REAL, POSSIBLE, VISIBLE
[The Olympic image of dystopia in the sculpture of Fernando Suárez]
ÓSCAR ALONSO MOLINA
- It seems like a utopian dream ...
- Dreams are no longer dreams.
Villiers de L'Isle- Adam
-The Future Eva-
As fallen from the ideology of an avant-garde program, the language of the comic, whose development is paradoxically parallel to that of the official history of the aesthetic revolutions of the past century, even the previous one, has been characterized from its configuration and even its current forms by a singular relationship of the real with the possible, and of both, in turn, with the visible. It would be enough to recall, for example, that delicious usual section of the building at number 13 rue del Percebe, where by magic the reader was not only able to access the domestic interior of his absurd neighborhood, but also do so in a synchronous and combined, something that would have delighted Georges Perec in his Life: instructions for use. With such an impeccable and definitive cut, to our surprise not even perceived by the tenants themselves (there was no metalanguage), he realizes to a large extent how the comic operates in its entirety as a complete visual language, when it takes life as a basic reference human to transport it to a limit world where it loses its habitual forms and the parameters in which it can be interpreted. As in that community of neighbors, told in jumps and by parcels, but nevertheless entirely and firmly cohesive by a fixed reading frame, parceled itself, simultaneously, the comic allows the viewer to approach the visible in exchange for putting him on the edge of an imaginal abyss, a kind of caesura with the strong conventions of our symbolic relationship with the real. For its operation, then, the idea of the matrix as an articulation of discontinuities is fundamental.
The sculptural bodies, the devices and settings designed by Fernando Suárez that we can contemplate here owe a large part of their energies to that amalgam of the real-unreal (man, the world of fantasy, fantasy, futuristic dystopias), with the possible-impossible (the bionic, the cyborg, the replicant, the mutant). Before our eyes, what we can see of that apocalyptic and rarely technified world that he proposes is, at the same time, scheme and synthesis; after all, it could even be said that a new way of weaving together the disjointed, what is and is not at the same time, with the sticky force of the aesthetic.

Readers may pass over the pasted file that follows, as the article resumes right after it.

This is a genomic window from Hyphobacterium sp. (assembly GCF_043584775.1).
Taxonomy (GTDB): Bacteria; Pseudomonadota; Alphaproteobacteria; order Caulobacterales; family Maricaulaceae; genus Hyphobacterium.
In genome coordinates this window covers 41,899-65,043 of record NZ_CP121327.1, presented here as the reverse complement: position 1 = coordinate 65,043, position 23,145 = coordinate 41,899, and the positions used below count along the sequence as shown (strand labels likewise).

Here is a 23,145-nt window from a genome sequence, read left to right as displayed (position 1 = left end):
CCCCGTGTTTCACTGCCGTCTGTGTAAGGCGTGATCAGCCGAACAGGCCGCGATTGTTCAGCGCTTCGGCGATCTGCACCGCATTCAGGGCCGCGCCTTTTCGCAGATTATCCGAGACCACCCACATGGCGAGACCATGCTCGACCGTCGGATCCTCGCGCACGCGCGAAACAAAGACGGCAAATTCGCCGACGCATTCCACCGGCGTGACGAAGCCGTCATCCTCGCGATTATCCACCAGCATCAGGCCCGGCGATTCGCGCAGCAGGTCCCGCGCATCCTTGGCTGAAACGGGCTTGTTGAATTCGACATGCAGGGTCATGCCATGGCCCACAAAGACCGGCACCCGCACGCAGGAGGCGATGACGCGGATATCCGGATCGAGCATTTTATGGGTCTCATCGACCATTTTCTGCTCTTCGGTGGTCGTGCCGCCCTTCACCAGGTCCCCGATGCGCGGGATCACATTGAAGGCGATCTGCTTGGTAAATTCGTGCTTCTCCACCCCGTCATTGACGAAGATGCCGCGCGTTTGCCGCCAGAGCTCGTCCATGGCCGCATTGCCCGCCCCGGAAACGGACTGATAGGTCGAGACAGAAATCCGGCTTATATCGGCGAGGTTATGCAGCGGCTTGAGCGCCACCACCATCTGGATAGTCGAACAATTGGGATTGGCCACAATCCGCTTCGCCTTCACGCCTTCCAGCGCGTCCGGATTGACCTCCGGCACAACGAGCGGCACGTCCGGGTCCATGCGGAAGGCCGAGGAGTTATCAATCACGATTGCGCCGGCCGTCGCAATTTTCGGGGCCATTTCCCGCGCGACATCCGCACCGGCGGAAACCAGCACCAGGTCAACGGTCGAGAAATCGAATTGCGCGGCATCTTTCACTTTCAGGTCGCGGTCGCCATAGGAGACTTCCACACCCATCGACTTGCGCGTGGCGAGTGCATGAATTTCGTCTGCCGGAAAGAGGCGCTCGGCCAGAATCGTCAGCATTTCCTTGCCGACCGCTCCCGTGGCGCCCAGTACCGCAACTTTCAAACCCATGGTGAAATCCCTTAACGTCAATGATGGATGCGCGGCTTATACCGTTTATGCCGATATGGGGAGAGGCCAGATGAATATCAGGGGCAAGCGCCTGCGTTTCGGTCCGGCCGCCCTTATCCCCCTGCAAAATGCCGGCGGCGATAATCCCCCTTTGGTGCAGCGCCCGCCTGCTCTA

In the universe of the vignette to which his poetics makes constant references, elliptical or not, these bodies of Fernando Suárez would most likely lengthen and lengthen without end, deforming in complete tranquility; or they would eventually explode, while leaving behind disjointed parts of their anatomy without prejudice to the viability of the whole. The internal logic of the comic is like this. There, in all probability, we can imagine around him the shock waves, shock waves, or the movement of all that incessant plastic activity, of an ultra-dynamic world, while we read the onomatopoeias of the buzz, the roar, the squeak, the crackle of belongings and beings. These bodies of hers, I say, embodied in sculptures based on sheet metal plates and industrial remains, transform the entire syntactic repertoire of their graphic origin in the search always of a pregnant moment, that decisive and most eloquent moment where the past and the future meet. they balance prodigiously, crystallizing the highest significant density around them.
A past and a future that refers both to historical time (with that mixture of eras and civilizations so much to the taste of our artist), and to the action itself that the characters who star in his works undertake (suspended in their flight, when taking off or put your foot on the ground, at the culminating moment of the assault, to collect a piece, to derail, attack, hit, fall, get down ...). Thus, the hunting of primitive man, the domination of hostile nature, survival, melee war, go hand in hand with a retro-technology that reminds us of the dark vision of our own civilization in Blade Runner, the cyberpunk, or sagas such as those of the recently deceased Moebius, Mad Max, etc., where the worker is at the same time a warrior or a cowboy, the skilled technician a fighter, a contortionist, an athlete or an acrobat.
The predominance of the heroic gesture of the human being in struggle with a hostile and undefined context at an epochal level also shakes hands with Suárez's taste for neutrally presenting diverse scenarios that account for the construction activity of the species. Buildings that are raised or destroyed, bridges and boats, stilt houses and favelas, aircraft (both space and typical of the birth of the era of aviation, or simply invented by mixing both times and adding other futuribles), oil platforms, cranes and pulleys, machinery … But just where the sculptor dispenses with the human figure, his comments are contained to the point of almost objective enunciation (and when the fantastic bias predominates there, furthermore, it does not appear tinged with morality or epic), without distortions. The case of some of his best pieces, where the installation dimension is tempted, as in his Frontera, supposes in this sense the counter-image of that open building on Percebe Street that we mentioned: the built perimeter of prison reminiscence is, as its title indicates , pure exteriority -the sculpture itself-, whose patio or interior delimited surface can adopt one form or another depending on the exhibition conditions, presenting itself as an emblem that excludes - by dimensions, by its own configuration, by its scale that exceeds the model or the toy but still ostentatiously prevents the occupation - who looks at it in an ambiguous way. The prison, the concentration camp to which this firmly guarded fence refers, is a place paradoxically open to interpretation due to its unstable accessibility (not like in the comic book building that concerns us, where the meaning hardly lends itself to ambiguities by its crystalline transparency).